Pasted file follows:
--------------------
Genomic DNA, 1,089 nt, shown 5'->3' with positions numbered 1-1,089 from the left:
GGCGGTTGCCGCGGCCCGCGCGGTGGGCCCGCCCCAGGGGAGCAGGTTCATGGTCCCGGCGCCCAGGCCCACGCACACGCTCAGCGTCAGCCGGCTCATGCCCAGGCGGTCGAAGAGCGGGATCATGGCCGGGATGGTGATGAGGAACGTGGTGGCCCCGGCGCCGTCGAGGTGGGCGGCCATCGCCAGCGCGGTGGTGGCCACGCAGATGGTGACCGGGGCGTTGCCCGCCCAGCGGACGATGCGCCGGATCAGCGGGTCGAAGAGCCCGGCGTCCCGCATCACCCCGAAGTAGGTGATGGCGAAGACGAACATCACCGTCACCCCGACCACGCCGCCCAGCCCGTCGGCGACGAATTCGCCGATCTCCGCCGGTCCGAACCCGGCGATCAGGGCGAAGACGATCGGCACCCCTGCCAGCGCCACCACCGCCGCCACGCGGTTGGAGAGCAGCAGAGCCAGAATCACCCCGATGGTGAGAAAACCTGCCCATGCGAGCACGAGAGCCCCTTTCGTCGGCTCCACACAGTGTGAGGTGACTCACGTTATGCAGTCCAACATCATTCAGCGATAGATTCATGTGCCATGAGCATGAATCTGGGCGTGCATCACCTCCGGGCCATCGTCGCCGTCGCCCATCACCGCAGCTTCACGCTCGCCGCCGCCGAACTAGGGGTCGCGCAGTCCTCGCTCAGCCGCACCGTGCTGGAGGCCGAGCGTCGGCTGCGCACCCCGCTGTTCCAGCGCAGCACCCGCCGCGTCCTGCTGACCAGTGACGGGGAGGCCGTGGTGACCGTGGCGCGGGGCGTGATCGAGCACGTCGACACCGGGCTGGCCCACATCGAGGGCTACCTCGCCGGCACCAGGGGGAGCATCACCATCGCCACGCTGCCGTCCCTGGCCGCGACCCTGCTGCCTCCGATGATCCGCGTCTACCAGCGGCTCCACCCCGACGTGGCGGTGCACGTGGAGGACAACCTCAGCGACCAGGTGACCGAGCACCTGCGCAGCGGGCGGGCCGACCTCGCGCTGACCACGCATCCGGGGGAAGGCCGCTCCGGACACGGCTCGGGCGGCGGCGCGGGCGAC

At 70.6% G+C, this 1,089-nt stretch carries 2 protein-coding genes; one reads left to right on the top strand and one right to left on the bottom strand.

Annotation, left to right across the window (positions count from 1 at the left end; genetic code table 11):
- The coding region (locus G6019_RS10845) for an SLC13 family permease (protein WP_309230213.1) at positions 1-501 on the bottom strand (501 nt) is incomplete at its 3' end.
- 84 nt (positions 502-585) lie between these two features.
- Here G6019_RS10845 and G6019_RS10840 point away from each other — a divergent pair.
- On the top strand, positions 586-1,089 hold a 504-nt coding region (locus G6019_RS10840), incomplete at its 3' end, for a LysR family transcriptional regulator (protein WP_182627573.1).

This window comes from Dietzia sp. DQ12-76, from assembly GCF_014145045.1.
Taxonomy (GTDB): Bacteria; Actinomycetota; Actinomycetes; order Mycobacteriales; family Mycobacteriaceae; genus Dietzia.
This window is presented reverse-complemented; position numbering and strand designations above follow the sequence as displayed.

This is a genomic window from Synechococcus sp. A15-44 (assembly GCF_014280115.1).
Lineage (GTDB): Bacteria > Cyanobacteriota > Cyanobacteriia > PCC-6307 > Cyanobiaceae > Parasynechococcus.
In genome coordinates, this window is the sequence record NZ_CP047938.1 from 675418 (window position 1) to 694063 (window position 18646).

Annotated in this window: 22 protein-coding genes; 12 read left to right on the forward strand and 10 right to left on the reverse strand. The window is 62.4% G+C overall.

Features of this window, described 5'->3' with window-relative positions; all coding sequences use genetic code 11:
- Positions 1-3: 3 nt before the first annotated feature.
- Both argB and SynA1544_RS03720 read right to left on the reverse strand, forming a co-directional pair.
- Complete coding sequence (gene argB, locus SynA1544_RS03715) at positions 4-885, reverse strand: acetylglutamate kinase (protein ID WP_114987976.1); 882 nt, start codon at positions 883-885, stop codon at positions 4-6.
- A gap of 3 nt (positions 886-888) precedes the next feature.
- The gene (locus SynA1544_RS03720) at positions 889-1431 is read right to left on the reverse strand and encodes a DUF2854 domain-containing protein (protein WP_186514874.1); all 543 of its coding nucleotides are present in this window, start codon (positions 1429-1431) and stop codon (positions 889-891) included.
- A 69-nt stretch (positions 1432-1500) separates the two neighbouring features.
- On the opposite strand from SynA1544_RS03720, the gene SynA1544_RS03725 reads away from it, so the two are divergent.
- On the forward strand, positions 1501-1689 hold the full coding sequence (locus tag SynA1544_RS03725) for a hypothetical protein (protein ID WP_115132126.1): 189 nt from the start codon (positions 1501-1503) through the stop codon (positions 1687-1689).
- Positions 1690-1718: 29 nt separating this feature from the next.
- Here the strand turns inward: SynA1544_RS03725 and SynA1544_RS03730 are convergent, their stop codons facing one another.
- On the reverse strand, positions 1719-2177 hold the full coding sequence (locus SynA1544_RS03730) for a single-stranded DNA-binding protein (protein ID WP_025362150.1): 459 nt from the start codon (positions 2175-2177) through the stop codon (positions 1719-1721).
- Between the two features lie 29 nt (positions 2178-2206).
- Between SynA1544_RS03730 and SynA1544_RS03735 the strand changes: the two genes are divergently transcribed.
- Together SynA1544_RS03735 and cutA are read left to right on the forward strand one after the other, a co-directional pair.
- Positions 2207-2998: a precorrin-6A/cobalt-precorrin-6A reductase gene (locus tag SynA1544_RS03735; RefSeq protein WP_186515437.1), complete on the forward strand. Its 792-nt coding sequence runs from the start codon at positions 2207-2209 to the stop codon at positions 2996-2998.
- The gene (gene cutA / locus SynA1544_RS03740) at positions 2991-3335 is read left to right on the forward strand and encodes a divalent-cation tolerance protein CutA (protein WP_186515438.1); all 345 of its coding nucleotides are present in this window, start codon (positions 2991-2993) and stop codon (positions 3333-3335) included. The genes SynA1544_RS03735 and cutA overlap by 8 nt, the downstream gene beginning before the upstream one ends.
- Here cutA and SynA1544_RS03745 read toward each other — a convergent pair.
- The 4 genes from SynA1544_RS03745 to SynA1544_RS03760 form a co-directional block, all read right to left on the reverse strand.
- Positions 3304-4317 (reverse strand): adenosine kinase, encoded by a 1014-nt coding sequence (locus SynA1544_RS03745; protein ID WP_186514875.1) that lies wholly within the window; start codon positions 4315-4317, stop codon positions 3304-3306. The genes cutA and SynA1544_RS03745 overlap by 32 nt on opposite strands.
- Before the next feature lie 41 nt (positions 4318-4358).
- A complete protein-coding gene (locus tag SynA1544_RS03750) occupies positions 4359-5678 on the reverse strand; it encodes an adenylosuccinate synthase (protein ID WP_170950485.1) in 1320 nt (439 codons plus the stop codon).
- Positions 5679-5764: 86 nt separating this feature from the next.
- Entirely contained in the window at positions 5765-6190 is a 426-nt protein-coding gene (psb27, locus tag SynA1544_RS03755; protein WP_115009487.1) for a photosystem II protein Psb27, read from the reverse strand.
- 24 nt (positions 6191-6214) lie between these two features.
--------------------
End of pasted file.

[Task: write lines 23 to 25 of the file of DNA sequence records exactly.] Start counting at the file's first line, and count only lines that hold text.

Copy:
- On the opposite strand from SynA1544_RS03720, the gene SynA1544_RS03725 reads away from it, so the two are divergent.
- On the forward strand, positions 1501-1689 hold the full coding sequence (locus tag SynA1544_RS03725) for a hypothetical protein (protein ID WP_115132126.1): 189 nt from the start codon (positions 1501-1503) through the stop codon (positions 1687-1689).
- Positions 1690-1718: 29 nt separating this feature from the next.